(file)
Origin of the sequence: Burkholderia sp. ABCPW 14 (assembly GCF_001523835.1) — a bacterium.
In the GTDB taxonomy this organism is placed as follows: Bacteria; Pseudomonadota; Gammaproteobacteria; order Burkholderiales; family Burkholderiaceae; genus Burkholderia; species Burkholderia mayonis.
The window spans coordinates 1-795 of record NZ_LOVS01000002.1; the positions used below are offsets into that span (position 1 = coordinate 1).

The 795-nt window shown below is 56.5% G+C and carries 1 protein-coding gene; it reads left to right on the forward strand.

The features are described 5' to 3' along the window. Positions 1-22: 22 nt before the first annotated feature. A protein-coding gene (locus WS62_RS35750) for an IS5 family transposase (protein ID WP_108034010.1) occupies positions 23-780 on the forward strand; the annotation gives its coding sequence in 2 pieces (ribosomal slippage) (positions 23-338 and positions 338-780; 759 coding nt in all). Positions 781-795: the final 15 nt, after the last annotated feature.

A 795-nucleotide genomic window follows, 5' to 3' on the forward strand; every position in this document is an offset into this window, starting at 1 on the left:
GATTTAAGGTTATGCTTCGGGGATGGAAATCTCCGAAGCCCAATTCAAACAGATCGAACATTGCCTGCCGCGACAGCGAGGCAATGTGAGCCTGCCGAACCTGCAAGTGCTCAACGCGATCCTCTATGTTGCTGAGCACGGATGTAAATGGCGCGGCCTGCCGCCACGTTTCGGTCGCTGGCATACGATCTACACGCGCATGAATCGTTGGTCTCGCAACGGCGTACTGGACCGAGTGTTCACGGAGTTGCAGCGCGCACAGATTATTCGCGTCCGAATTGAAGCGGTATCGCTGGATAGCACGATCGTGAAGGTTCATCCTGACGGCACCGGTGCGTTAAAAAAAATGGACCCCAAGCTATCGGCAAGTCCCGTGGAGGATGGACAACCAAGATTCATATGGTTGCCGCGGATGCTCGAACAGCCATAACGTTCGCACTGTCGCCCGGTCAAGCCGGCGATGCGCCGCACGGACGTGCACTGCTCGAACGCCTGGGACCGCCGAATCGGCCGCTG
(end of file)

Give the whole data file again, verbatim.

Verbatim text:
Origin of the sequence: Burkholderia sp. ABCPW 14 (assembly GCF_001523835.1) — a bacterium.
In the GTDB taxonomy this organism is placed as follows: Bacteria; Pseudomonadota; Gammaproteobacteria; order Burkholderiales; family Burkholderiaceae; genus Burkholderia; species Burkholderia mayonis.
The window spans coordinates 1-795 of record NZ_LOVS01000002.1; the positions used below are offsets into that span (position 1 = coordinate 1).

The 795-nt window shown below is 56.5% G+C and carries 1 protein-coding gene; it reads left to right on the forward strand.

The features are described 5' to 3' along the window. Positions 1-22: 22 nt before the first annotated feature. A protein-coding gene (locus WS62_RS35750) for an IS5 family transposase (protein ID WP_108034010.1) occupies positions 23-780 on the forward strand; the annotation gives its coding sequence in 2 pieces (ribosomal slippage) (positions 23-338 and positions 338-780; 759 coding nt in all). Positions 781-795: the final 15 nt, after the last annotated feature.

A 795-nucleotide genomic window follows, 5' to 3' on the forward strand; every position in this document is an offset into this window, starting at 1 on the left:
GATTTAAGGTTATGCTTCGGGGATGGAAATCTCCGAAGCCCAATTCAAACAGATCGAACATTGCCTGCCGCGACAGCGAGGCAATGTGAGCCTGCCGAACCTGCAAGTGCTCAACGCGATCCTCTATGTTGCTGAGCACGGATGTAAATGGCGCGGCCTGCCGCCACGTTTCGGTCGCTGGCATACGATCTACACGCGCATGAATCGTTGGTCTCGCAACGGCGTACTGGACCGAGTGTTCACGGAGTTGCAGCGCGCACAGATTATTCGCGTCCGAATTGAAGCGGTATCGCTGGATAGCACGATCGTGAAGGTTCATCCTGACGGCACCGGTGCGTTAAAAAAAATGGACCCCAAGCTATCGGCAAGTCCCGTGGAGGATGGACAACCAAGATTCATATGGTTGCCGCGGATGCTCGAACAGCCATAACGTTCGCACTGTCGCCCGGTCAAGCCGGCGATGCGCCGCACGGACGTGCACTGCTCGAACGCCTGGGACCGCCGAATCGGCCGCTG